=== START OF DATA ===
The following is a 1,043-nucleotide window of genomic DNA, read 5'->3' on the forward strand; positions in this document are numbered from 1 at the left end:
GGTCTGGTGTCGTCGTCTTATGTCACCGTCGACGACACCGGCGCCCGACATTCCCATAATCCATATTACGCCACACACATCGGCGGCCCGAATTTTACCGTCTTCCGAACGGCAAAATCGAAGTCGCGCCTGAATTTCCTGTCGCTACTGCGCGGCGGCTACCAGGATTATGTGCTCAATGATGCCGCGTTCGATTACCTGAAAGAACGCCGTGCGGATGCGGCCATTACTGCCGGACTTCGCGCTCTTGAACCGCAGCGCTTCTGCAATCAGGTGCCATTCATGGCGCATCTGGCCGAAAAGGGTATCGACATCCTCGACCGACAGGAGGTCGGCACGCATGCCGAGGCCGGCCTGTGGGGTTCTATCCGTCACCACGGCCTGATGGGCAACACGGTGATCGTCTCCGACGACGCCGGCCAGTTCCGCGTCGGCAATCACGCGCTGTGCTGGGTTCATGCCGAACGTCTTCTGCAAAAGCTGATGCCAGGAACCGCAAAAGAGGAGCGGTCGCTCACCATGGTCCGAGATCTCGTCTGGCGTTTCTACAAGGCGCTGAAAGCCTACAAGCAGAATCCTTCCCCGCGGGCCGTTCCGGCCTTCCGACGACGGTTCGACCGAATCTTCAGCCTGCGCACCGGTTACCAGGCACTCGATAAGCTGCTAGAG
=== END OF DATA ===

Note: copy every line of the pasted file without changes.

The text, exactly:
The following is a 1,043-nucleotide window of genomic DNA, read 5'->3' on the forward strand; positions in this document are numbered from 1 at the left end:
GGTCTGGTGTCGTCGTCTTATGTCACCGTCGACGACACCGGCGCCCGACATTCCCATAATCCATATTACGCCACACACATCGGCGGCCCGAATTTTACCGTCTTCCGAACGGCAAAATCGAAGTCGCGCCTGAATTTCCTGTCGCTACTGCGCGGCGGCTACCAGGATTATGTGCTCAATGATGCCGCGTTCGATTACCTGAAAGAACGCCGTGCGGATGCGGCCATTACTGCCGGACTTCGCGCTCTTGAACCGCAGCGCTTCTGCAATCAGGTGCCATTCATGGCGCATCTGGCCGAAAAGGGTATCGACATCCTCGACCGACAGGAGGTCGGCACGCATGCCGAGGCCGGCCTGTGGGGTTCTATCCGTCACCACGGCCTGATGGGCAACACGGTGATCGTCTCCGACGACGCCGGCCAGTTCCGCGTCGGCAATCACGCGCTGTGCTGGGTTCATGCCGAACGTCTTCTGCAAAAGCTGATGCCAGGAACCGCAAAAGAGGAGCGGTCGCTCACCATGGTCCGAGATCTCGTCTGGCGTTTCTACAAGGCGCTGAAAGCCTACAAGCAGAATCCTTCCCCGCGGGCCGTTCCGGCCTTCCGACGACGGTTCGACCGAATCTTCAGCCTGCGCACCGGTTACCAGGCACTCGATAAGCTGCTAGAG